The phase locking of the ENSO to the annual cycle, as well as the ENSO variance, is shown to vary on interdecadal time-scales. During 1871–1920 and 1960–90 the ENSO variance was high, while during 1920–50 it was low. Using wavelet analysis, this interdecadal variability in ENSO is shown to be correlated with changes in Indian summer monsoon strength. Finally, the change in persistence-barrier strength between 1960–79 and 1980–95 is related to changes in the phase locking of ENSO to the annual cycle. These changes in persistence and phase locking appear to be related to the increased forecast skill seen from recent coupled ocean-atmosphere models.

330 citations

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01 Apr 2001TL;DR: In this paper, the wavelet transform is used to conduct spectral and cross-spectral analysis of daily time series of sea surface temperature (SST), surface wind stress, and sea level off the central California coast for an 18-year period from 1974 through 1991.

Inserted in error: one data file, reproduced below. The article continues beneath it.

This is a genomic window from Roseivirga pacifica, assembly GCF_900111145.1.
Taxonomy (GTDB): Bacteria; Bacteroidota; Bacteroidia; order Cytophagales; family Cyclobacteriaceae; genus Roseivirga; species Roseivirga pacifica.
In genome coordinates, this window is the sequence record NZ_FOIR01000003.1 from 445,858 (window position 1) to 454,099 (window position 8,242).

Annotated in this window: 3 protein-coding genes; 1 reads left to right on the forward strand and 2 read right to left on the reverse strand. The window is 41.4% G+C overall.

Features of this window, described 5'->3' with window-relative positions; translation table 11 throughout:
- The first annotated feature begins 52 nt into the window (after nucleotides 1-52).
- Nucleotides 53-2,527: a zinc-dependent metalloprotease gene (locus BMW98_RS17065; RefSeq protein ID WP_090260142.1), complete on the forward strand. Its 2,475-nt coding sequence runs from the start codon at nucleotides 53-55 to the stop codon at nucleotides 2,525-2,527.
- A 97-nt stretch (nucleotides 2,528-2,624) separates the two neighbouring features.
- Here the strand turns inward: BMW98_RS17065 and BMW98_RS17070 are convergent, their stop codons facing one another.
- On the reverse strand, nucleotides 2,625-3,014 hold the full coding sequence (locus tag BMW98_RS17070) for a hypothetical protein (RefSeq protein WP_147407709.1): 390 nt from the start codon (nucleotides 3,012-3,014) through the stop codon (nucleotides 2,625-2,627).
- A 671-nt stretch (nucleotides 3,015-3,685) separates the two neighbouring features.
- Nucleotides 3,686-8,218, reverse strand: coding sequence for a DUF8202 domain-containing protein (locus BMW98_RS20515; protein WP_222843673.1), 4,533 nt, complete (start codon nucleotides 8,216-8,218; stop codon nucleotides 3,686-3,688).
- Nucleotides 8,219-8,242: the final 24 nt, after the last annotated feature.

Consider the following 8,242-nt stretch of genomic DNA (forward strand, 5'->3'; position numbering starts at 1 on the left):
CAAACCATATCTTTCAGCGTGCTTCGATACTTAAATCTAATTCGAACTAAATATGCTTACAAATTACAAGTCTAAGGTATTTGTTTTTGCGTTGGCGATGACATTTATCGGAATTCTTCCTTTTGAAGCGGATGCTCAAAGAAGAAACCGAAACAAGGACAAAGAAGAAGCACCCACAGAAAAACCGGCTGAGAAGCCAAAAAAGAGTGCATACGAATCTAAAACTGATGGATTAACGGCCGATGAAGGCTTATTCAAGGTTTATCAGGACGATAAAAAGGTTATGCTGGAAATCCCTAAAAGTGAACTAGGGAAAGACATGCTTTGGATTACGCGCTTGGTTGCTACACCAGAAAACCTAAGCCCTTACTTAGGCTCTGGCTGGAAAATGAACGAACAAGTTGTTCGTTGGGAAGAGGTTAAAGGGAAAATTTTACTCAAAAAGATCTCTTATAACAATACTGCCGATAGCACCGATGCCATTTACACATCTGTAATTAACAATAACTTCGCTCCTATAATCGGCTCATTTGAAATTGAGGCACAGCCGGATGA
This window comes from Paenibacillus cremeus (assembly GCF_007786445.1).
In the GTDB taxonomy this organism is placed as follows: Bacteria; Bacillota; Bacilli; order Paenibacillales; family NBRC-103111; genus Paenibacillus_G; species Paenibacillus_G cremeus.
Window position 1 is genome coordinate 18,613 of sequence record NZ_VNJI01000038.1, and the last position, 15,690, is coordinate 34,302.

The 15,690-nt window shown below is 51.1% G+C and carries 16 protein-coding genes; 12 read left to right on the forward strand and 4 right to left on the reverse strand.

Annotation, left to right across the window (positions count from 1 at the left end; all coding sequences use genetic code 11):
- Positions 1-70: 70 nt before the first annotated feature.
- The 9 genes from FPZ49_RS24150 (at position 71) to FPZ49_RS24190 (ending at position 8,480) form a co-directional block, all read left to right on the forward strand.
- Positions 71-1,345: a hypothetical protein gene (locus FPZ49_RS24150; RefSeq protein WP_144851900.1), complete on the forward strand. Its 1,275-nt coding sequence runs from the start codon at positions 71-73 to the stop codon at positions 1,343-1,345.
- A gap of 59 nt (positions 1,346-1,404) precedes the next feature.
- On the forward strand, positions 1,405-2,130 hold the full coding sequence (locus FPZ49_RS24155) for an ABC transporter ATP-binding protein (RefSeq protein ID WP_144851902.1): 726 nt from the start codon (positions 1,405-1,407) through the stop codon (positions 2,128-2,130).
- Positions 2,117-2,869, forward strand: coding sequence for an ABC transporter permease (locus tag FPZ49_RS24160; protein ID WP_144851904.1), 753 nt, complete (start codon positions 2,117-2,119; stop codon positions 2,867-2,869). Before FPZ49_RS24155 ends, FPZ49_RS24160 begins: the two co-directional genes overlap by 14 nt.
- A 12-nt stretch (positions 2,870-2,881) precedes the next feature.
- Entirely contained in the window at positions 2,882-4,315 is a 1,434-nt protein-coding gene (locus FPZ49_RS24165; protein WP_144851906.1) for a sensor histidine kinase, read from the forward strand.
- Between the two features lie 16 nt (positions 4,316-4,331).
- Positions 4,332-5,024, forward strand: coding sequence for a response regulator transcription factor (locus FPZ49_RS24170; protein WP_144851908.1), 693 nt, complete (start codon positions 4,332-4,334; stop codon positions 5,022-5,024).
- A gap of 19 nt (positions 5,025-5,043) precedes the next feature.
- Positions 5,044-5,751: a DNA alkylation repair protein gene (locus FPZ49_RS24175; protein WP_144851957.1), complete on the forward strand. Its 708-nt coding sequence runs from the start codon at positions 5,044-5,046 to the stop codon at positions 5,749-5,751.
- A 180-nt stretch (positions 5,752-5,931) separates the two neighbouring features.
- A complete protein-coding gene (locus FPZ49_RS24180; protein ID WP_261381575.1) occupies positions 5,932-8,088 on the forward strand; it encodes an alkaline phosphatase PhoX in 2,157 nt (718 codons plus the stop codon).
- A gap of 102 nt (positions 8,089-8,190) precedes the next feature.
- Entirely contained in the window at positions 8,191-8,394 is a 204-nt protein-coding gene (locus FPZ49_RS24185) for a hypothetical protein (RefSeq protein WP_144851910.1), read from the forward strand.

Abstract: The wavelet transform is used to conduct spectral and cross-spectral analysis of daily time series of sea surface temperature (SST), surface wind stress, and sea level off the central California coast for an 18-year period from 1974 through 1991. The spectral band of primary interest is given by intraseasonal time scales ranging from 30 to 70 days. Using the wavelet transform, we examine the evolutionary behavior of the frequently observed 40–50 day oscillation originally discovered in the tropics by Madden and Julian, and explore the relative importance of atmospheric vs oceanic forcing for a range of periods where both could be important. Wavelet power spectra of each variable reveal the event-like, nonstationary nature of the intraseasonal band. Peaks in wavelet power typically last for 3–4 months and occur, on average, approximately once every 18 months. Thus, their occurrence and/or duration off central California is somewhat reduced in comparison to their presence in the tropics. Although peaks in wind stress often coincide with peaks in SST and/or sea level, no consistent relationships between the variables was initially apparent. The spectra suggest, however, that relationships between the variables, if and where they do exist, are event-dependent and thus have time scales of the same order. Cross-wavelet spectra between wind stress and SST indicate that periods of high coherence (>0.90) occur on at least six occasions over the 18-year period of record. Phase differences tend to be positive, consistent with wind forcing. For wind stress vs sea level, the cross-wavelet spectra indicate that periods of high coherence, which tend to correlate with lags close to zero, also occur, but are less frequent. As with SST, the periods of high coherence usually coincide with events in the wavelet power spectra. The somewhat weaker relationship between wind stress and sea level may be due to an independent contribution to sea level through remote forcing by the ocean originating in the tropics. Finally, simple dynamical arguments regarding the lag relationships between the variables appear to be consistent with the cross-wavelet results.